ADVERTISER 150: Elephant Man dies in 1890 in Whitechapel, finally accepted by society
PUBLISHED: 19:00 24 November 2016 | UPDATED: 00:34 27 November 2016
ADVERTISER 150: We continue our nightly journey for the East London Advertiser’s 150th anniversary looking at some of the big issues that we’ve covered since our first edition in November 1866. One outstanding story we ran in 1890 was the death of ‘The Elephant Man’ at the London Hospital at the age of 27 from a bone growth disorder that leaves him badly disfigured...
1890: Joseph Merrick’s deformity casts him as a freak rejected from his youth by a cruel Victorian society until a surgeon at the London Hospital in Whitechapel, Frederick Treves, takes him in.
Merrick, born in Leicester, is just five when he develops “thick lumpy skin like an elephant, almost the same colour”. His disabled mother Mary Jane, a Sunday school teacher, dies when he is 10 and his father remarries.
The young Joseph leaves school at 13, and finds work rolling cigars, but after three years his right hand deformity worsens and he no longer has the dexterity for work, so he enters the Leicester workhouse at 17.
But he is unhappy with life at the provincial workhouse and wants top see more of the world. He could do it if he joins a freak show.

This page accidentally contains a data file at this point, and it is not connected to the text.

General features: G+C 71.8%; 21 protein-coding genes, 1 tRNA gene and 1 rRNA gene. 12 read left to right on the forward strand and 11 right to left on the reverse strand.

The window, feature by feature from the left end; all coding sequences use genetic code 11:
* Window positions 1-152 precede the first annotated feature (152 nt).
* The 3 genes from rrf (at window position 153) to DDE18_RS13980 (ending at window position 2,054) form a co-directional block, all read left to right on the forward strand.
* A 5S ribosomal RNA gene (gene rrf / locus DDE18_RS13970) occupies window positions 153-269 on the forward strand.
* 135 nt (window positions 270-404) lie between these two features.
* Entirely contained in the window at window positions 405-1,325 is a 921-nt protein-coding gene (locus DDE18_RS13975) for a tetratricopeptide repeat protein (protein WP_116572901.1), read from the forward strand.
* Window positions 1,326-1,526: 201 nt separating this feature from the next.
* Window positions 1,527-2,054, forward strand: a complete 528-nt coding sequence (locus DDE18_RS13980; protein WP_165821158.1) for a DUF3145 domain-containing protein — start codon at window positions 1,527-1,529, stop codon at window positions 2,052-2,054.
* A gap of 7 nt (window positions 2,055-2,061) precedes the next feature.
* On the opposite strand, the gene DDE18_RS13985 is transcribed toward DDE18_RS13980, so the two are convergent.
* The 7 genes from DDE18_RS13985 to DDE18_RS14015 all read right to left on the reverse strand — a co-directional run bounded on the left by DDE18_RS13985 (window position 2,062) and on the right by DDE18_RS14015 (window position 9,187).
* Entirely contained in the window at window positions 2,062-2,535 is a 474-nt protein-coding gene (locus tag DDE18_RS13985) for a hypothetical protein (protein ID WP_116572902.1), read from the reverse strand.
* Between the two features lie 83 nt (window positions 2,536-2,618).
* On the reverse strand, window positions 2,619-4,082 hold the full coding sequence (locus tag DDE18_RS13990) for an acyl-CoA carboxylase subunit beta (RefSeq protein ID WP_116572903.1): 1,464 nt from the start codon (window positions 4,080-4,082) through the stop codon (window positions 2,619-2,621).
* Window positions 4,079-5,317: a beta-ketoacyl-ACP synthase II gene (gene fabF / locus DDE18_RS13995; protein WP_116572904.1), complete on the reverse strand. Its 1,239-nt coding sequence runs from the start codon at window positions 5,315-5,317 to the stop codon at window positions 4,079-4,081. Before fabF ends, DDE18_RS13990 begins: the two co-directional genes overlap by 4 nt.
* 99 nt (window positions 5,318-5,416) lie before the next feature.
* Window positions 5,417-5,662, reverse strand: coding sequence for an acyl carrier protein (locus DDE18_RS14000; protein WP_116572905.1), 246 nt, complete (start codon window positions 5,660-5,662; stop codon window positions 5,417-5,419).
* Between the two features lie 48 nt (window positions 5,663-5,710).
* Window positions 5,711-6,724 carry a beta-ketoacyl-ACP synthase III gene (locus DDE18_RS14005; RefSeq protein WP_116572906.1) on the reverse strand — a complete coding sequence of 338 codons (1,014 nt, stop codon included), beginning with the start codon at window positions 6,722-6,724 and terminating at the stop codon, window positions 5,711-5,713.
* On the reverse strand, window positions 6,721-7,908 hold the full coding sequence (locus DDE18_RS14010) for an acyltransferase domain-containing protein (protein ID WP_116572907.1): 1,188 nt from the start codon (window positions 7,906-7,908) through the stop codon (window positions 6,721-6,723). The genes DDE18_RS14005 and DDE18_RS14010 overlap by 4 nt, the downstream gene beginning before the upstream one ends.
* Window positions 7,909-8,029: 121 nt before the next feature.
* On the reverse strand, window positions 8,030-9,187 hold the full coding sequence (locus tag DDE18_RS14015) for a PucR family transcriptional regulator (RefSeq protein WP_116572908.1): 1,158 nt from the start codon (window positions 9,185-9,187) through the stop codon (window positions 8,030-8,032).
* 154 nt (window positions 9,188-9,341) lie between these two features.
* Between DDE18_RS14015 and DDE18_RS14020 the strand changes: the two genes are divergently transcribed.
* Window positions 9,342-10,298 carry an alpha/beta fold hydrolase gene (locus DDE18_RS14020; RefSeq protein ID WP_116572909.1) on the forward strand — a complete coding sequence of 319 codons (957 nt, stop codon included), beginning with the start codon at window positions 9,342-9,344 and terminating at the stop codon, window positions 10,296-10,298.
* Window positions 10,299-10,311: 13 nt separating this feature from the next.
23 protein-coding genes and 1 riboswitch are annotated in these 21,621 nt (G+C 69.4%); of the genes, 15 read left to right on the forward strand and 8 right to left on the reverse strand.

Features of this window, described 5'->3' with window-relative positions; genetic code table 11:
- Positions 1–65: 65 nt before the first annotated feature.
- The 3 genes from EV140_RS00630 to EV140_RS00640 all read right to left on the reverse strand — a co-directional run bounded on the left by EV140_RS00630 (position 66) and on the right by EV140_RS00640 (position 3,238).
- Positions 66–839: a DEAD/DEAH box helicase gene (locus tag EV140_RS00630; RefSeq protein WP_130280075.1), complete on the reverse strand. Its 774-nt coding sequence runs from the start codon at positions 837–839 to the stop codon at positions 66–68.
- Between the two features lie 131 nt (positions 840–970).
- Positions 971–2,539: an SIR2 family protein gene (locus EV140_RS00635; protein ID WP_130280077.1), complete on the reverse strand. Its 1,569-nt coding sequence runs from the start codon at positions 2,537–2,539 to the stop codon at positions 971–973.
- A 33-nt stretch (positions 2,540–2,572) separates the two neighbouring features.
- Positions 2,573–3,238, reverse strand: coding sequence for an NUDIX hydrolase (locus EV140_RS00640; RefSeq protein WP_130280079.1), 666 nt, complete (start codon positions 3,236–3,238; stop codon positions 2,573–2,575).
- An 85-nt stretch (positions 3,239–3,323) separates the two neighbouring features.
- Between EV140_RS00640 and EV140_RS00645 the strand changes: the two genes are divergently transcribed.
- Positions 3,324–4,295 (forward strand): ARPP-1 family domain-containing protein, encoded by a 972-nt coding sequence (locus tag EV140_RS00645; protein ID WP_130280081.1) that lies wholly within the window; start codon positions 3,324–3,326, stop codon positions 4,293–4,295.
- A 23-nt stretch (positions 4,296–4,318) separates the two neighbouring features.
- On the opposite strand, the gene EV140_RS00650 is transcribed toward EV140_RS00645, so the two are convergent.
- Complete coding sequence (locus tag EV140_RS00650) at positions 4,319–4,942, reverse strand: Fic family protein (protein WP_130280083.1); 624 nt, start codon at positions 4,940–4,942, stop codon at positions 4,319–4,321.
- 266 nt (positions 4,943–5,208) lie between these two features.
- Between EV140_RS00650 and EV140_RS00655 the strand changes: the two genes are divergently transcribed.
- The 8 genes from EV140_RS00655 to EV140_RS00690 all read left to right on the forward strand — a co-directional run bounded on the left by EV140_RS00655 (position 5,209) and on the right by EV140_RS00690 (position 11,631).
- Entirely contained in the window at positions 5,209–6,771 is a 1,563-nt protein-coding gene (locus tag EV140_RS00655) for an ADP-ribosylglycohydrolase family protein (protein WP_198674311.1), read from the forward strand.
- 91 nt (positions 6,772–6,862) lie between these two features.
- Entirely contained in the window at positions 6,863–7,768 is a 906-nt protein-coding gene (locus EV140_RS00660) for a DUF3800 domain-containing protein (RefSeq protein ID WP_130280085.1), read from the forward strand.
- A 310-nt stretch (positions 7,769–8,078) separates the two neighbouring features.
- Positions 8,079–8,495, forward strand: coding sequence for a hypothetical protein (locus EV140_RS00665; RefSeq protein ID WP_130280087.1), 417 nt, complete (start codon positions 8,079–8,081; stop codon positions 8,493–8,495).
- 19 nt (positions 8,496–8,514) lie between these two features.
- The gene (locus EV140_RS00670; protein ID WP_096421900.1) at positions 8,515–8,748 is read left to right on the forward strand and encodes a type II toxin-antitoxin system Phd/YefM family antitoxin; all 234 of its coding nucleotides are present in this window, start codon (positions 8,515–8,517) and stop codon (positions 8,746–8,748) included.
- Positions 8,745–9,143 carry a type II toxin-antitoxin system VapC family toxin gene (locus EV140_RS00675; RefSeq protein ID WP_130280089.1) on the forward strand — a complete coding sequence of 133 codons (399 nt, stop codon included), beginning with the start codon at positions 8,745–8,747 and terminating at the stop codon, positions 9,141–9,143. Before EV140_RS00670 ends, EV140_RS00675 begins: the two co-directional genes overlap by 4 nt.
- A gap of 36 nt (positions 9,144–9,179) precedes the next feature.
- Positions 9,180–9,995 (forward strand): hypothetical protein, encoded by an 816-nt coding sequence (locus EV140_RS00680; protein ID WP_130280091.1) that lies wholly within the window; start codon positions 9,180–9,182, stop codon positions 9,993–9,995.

Merrick contacts showman Sam Torr in 1884 who agrees to put him in a show and names him ‘The Elephant Man’.
He travels to London and is exhibited in Tom Norman’s Penny Gaff shop at 123 Whitechapel Road, opposite the London Hospital, where he is visited by surgeon Treves and agrees to be examined and photographed.
But the Penny Gaff is closed by police after two years and Merrick goes on the road with Sam Roper’s travelling fair on the Continent, only to be abandoned on tour and left stranded in Brussels.
He eventually makes his way back by North Sea ferry to Ipswich in 1886 and arrives, destitute, at Liverpool Street station on June 24. He is found by a City of London constable with Surgeon Treves’s card on him. Treves arrives to take him back to Whitechspel, allowing him to live out his life at the London Hospital.
Two new hospital buildings are opened the following year by the Prince and Princess of Wales. Merrick meets Princess Alexandra, finally becoming a celebrity in Victorian high circles.
But he dies on April 11, 1890, at 3pm. An inquest is held four days later by the Whitechapel Coroner Wynne Baxter, with death by suffocation noted.
1980: It is another 90 years before Merrick’s story is told again in David Lynch’s film The Elephant Man with John Hurt as Merrick and Anthony Hopkins as Surgeon Treves. A new theory emerges that Merrick had rare Proteus syndrome.
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